Mentioned several times already in the first nine commandments , our last commandment centers around the use of the Web-Centric Production Acceptance (WCPA) process presented in Chapter 13. In our book we focus on the WCPA as tailored for web-centric applications. The WCPA is really a superset of the Client-Server Production Acceptance (CSPA) process presented in Managing the New Enterprise. Most of the WCPA will be useful even if you are not yet designing web-centric applications. Production acceptance takes an application from the early stages of development and into a production status. However, planning for WCPA really begins at the first stages of the software development process. This is where we first start getting users involved, and keeping them involved throughout the development process through the use of customer project teams . At the same time, the development team needs to start getting IT operations involved. The WCPA shows that it is never too early to start getting both users and operations involved.
One of the reasons we developed the WCPA is to serve as a communications vehicle. All too often, development organizations are isolated from the business groups who will use their application and the operations group that will run and maintain them. Proper use of the WCPA will help promote and instill good communication practices. Just as iterative development is a key software development process, so to is iterative and ongoing communications with operations and with users.
This commandment is important because, without a closely followed WCPA, your business may lose valuable revenue or even customers because your web-centric application does not function as expected. Perhaps one of the earliest examples of a WCPA can be traced to Netscape' web server when they first opened for business in mid-1994. When designing their web site, Netscape engineers studied the web server load of their competitor at the time, the Mosaic web site at the National Center for Supercomputer Applications (NCSA). The NCSA site was receiving approximately 1.5 million web "hits" a day at the time. Netscape engineers thus sized their web site to initially handle 5 million hits a day, over three times the NCSA site' capacity. Even that aggressive sizing, it turned out, was not sufficient as the site exceeded 5 million hits a day during its first week of operation. Luckily, Netscape had planned their web site architecture to be scalable, and were able to add additional hardware capacity to handle the load.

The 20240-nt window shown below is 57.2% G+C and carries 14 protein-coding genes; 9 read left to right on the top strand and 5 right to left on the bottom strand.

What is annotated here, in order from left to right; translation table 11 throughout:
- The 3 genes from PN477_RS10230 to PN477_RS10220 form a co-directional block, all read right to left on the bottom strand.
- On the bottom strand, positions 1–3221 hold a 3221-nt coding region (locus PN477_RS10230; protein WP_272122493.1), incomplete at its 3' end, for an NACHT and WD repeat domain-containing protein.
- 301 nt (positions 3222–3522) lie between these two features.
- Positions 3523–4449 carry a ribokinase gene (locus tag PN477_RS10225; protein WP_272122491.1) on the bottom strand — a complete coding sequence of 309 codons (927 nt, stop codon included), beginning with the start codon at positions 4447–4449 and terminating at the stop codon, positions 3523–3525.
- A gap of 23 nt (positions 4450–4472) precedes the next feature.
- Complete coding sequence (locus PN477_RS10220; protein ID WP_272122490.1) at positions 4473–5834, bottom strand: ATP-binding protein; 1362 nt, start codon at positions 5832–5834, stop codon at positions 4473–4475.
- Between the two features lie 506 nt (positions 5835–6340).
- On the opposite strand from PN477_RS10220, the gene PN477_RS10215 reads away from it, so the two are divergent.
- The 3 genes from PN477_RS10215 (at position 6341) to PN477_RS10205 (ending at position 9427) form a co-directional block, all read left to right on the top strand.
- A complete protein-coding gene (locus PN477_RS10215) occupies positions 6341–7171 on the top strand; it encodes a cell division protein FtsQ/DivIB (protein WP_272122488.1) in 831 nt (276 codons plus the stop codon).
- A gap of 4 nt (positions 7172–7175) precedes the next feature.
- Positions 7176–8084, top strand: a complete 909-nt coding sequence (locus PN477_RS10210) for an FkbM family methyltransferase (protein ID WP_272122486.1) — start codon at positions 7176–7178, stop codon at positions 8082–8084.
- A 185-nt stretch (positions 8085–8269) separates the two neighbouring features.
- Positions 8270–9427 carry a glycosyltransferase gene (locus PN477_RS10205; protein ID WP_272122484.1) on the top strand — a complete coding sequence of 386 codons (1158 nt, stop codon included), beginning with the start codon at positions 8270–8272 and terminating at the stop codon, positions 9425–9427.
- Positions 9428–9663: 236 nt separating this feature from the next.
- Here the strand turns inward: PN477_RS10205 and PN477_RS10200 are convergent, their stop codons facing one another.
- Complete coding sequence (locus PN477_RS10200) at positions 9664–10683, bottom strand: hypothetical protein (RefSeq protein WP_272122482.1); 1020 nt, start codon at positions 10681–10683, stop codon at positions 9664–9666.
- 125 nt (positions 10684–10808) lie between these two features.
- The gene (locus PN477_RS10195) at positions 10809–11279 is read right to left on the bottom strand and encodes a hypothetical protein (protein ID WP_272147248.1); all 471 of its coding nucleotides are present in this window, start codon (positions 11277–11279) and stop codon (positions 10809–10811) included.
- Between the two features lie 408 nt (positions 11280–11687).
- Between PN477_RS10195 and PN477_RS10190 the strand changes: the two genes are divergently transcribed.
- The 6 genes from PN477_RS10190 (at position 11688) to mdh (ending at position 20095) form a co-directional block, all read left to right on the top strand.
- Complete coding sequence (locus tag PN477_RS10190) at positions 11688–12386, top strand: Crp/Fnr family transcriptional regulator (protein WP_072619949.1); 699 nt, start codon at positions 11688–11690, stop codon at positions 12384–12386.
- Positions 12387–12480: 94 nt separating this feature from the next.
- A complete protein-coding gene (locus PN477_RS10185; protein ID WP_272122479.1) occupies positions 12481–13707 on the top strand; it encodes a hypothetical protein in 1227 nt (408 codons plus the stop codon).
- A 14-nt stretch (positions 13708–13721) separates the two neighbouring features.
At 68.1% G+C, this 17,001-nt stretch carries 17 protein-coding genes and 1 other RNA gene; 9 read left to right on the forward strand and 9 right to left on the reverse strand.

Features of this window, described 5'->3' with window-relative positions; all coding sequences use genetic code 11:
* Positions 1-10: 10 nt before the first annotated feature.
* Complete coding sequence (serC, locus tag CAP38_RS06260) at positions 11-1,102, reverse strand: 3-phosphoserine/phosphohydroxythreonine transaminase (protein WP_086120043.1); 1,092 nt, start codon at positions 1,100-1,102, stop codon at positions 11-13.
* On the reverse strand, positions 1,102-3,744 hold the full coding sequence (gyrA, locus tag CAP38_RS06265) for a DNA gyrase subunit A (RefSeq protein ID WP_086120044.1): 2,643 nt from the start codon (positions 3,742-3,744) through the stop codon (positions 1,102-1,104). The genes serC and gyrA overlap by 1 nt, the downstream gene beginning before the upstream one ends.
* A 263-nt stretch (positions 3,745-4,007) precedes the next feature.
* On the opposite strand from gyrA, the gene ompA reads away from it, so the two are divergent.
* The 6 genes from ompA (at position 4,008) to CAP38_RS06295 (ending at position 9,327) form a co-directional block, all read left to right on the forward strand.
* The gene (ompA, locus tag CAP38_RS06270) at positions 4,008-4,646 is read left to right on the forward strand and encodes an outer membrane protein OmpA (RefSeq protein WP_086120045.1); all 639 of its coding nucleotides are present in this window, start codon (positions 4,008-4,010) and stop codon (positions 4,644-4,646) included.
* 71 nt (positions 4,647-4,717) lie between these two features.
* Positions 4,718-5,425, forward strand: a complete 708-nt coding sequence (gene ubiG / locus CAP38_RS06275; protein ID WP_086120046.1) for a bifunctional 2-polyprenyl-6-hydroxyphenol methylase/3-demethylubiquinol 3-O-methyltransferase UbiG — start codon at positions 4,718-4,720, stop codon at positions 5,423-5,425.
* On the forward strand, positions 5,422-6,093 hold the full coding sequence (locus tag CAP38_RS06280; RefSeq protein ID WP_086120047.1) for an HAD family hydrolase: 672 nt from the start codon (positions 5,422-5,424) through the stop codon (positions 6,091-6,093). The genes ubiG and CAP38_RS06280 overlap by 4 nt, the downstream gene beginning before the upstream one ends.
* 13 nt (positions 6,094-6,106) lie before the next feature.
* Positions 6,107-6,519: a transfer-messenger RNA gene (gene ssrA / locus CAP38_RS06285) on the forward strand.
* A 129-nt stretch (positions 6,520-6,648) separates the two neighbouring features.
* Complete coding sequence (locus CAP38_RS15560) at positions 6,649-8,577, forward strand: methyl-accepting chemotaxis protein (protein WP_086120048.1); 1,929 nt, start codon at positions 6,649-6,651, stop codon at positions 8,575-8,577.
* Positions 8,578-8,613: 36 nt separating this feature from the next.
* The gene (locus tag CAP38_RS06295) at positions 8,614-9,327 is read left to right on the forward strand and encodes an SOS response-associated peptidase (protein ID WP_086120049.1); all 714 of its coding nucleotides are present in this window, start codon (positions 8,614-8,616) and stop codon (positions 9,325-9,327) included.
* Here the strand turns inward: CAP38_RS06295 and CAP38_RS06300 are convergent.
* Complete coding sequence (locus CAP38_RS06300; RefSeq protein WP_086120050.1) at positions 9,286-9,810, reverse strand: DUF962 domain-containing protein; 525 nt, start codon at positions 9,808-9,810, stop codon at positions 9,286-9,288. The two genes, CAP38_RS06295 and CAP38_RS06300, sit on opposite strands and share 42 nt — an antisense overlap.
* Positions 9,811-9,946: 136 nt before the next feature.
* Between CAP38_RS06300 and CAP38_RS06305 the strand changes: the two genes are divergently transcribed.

The success of the WCPA process is also related to the robustness of your software system's architecture. An even greater percentage growth than Netscape's occurred at AT&T when they first offered their customer Internet service, AT&T Worldnet. AT&T had expected to sign up 40,000 customers for their Worldnet Internet service during its first month of operation and had designed the site accordingly . During its first month of operation, Worldnet registered 400,000 new subscribers, ten times the expected amount. Luckily for AT&T, they had architected the system for growth and put in place the equivalent of a WCPA process. As a result, all new subscribers were able to start receiving service with few complaints of busy signals on dial-in attempts (in contrast to some other well-known Internet services).
A great example of what happens when you don't follow a complete WCPA process occurred at a major U.S. bank during 1998. The bank was planning an upgrade to its Internet home banking service. Prior to the upgrade, the bank used a load balancing scheme to distribute users to a number of front-end web servers, all of which connected to the bank' mainframe back-end systems. As part of the upgrade process, the bank was planning to let all users change their login ID and password, thus allowing more individual flexibility than the previous bank-generated login ID scheme. The first time a customer logged in after the upgrade, he would be required to select a new login ID and password or confirm keeping the old login ID. This process was delegated to a separate new web server in order to not interfere with any of the software on the existing load-sharing servers. The bank, of course, did have some production acceptance processes in place and tested the entire process completely prior to deploying the upgrade. Unfortunately, they did not adequately test the performance of the entire web-centric system. On the first day of production, users started to complain of extremely long access times. Unfortunately, the bank had not taken into account the potential bottleneck of funneling all users through the single server while they were queried for potential login ID changes.
While no process can guarantee a new production system will function 100% correctly, web-centric applications require new kinds of planning like that covered in the WCPA. Not only are user loads on the Internet much more unpredictable, web-centric applications typically involve the interaction of a much larger number of software and hardware systems.